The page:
1. Our country has always drawn a firm line between for-profit businesses and non-profit religious organizations, and the Murray-Udall bill does just that.
The bill does not treat religious charities, schools, and hospitals the same way it treats secular for-profit businesses owned by religious individuals—and rightly so. Americans don’t think businesses in the stream of commerce should get special exemptions from the laws based on the religious beliefs of their CEOs. In 2013, in conjunction with the Human Rights Campaign and Anzalone Liszt Grove, Third Way undertook extensive research to gain deeper insight into how Americans feel about religious exemptions, and we found huge differences in the way the country views religious exemptions for non-profit religious organizations and those which would extend to for-profit businesses.1 Our focus group participants drew a clear line, with one saying that business leaders “are representing many individuals who may or may not agree with your position.” Another suggested they should simply “bite your tongue (sic) and do your job.” This firm line in public opinion matches closely with distinctions that have existed in American law for decades, which treat non-profit religious organizations differently than for-profit businesses in many contexts.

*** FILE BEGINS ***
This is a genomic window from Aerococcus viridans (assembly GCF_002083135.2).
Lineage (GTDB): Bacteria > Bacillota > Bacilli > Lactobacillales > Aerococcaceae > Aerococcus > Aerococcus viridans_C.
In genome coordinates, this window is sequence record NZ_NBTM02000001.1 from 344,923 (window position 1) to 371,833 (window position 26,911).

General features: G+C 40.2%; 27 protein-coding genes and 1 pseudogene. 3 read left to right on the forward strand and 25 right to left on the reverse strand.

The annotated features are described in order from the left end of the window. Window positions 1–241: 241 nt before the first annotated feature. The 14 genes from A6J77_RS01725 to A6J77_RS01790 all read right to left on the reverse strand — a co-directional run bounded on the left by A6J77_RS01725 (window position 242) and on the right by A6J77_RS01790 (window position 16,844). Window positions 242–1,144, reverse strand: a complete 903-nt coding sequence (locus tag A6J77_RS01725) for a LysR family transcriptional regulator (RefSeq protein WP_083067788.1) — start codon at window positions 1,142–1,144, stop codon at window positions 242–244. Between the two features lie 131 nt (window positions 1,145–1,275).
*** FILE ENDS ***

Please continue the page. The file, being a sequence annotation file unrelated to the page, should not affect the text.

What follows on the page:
The Murray-Udall bill respects this difference by allowing religiously affiliated non-profit employers to opt out of the coverage requirement, while requiring all for-profit companies in the stream of commerce to comply with the law. It’s important to recognize that under the bill, no one has to change their beliefs—they just can’t use those beliefs to deny their employees access to no-cost contraception. The legislation puts women in control of their own healthcare decisions according to their religious beliefs, not their employers’. This is consistent with both public opinion and practice, which are strongly supportive of contraception access and use: